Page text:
It’s thirty years since I first set foot in an office and it’s incredible how much has changed in that time. British Gas have created an infographic of the evolution of the office since 1700, and I’m sure a time traveller from 1700 wouldn’t even recognise our offices today. One interesting fact is that the typewriter was invented in 1867 – did you know they’d been around that long? I didn’t.
My first experience of an office was when I had two weeks of work experience as a 15-year-old in the late eighties. One of my GCSEs was in office technology – all of which would be laughably obsolete now! – so I spent two weeks as an administrator in the sales department of an engineering company. At that time staff could smoke at their desks, which would seem very strange today, not to mention it being illegal! The most obvious difference was the technology, though. There was no Internet or email, so a large part of the administrator’s role was typing up letters and memos, then circulating them.
The only electronic communication we had was a telex, used mainly for international messages. I had to type up my message on a computer, save it to a very large floppy disk, then walk down two floors to the only computer which was attached to the telex line. This was fairly cutting edge because until that time telexes had essentially been typewriters connected to a phone line. As far as I know there was no fax machine in the building.
By the time I was temping during my university holidays, around five years later, there was a PC on each admin person’s desk, running Windows, and we had a fax machine. As far as I can remember the PCs were used as little more than advanced typewriters. Files were printed on paper and kept in ring binders. I don’t remember any server where you could save files that could be accessed by other members of staff.
Working from home was unusual at that time, partly because it wasn’t part of the culture of most workplaces but also because the technology didn’t exist to make it feasible. If all the files you needed to do your job were on a shelf in the office, then you needed to be there too.
Fast forward to my first proper desk job in 1995 and we finally had email. But only one computer in the department was connected to the server, so you had to use that computer every time you wanted to send an email. Most internal communication was on paper and to contact someone outside the organisation we used the phone or post. I had my first peek at the Internet in 1995. I thought it was interesting but I couldn’t really understand what I’d use it for other than as a kind of encyclopaedia. How things have changed!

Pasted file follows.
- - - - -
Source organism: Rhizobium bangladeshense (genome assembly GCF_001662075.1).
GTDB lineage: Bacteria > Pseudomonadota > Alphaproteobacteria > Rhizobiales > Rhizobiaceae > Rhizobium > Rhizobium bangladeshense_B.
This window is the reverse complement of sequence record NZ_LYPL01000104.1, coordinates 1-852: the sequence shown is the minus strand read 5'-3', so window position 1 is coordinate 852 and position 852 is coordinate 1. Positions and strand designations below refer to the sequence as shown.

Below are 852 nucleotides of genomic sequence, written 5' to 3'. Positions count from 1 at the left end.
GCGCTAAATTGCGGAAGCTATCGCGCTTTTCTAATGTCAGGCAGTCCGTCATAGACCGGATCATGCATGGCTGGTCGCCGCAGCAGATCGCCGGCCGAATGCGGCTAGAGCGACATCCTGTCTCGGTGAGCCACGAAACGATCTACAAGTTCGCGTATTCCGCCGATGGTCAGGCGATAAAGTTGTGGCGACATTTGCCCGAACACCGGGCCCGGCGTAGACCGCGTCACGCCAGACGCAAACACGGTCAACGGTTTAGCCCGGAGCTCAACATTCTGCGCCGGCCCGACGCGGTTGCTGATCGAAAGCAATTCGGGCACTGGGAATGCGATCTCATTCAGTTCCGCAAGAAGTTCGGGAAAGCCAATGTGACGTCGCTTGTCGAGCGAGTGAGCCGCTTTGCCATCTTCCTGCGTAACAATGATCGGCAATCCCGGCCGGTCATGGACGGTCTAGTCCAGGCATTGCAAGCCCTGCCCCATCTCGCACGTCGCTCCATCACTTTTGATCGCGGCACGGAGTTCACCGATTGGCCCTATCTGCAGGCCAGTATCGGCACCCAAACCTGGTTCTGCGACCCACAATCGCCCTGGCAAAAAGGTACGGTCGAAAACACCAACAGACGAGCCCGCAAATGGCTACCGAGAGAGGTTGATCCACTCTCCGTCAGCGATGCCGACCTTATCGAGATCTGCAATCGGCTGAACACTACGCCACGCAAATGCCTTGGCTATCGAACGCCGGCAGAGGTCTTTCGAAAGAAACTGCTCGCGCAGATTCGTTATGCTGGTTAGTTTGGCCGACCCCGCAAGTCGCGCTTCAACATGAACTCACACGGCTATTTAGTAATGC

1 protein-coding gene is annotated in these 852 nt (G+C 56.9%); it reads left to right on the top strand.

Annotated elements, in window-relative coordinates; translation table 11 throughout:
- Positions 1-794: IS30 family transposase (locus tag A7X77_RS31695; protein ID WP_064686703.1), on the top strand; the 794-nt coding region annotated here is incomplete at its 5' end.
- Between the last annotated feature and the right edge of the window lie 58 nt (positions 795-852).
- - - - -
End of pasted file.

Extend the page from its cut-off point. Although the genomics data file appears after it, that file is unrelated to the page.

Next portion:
As you can see from the infographic, the Internet has created a revolution in the way we work. The Internet exploded in the 1990s, going from 500,000 users in 1989 to 248 million in 1999. But it’s not just the availability and the connectivity of the tech that’s made things possible, it’s the cost of the equipment.
By 1998 I’d changed jobs. I had a computer on my desk with email and internet access, which was a huge step forward. But I travelled a lot for work and the small business that employed me couldn’t justify a laptop for me as they were about £2000 each at the time. And that laptop would have been much less powerful than the smartphone an average teenager owns today! By 2001 I was a freelance software trainer and had to buy my own laptop, a mid-range one for £1000 which was still a lot of money at the time.
As the 21st century moved on, Internet speeds became faster, devices became cheaper and mobile technology progressed at a rapid pace. All of this has enabled me to work from home when I had two young children in a way that wouldn’t have been possible ten years before. For us self-employed mums our offices can be anywhere from the kitchen table once the kids are in bed to a soft-play centre in the school holidays. I feel incredibly lucky that that this era in home working and technology happened to fall at the time when I had a young family as it’s given me an ‘office’ and a business that I could only have dreamt of at the start of my career.
How has your office changed since you started your career?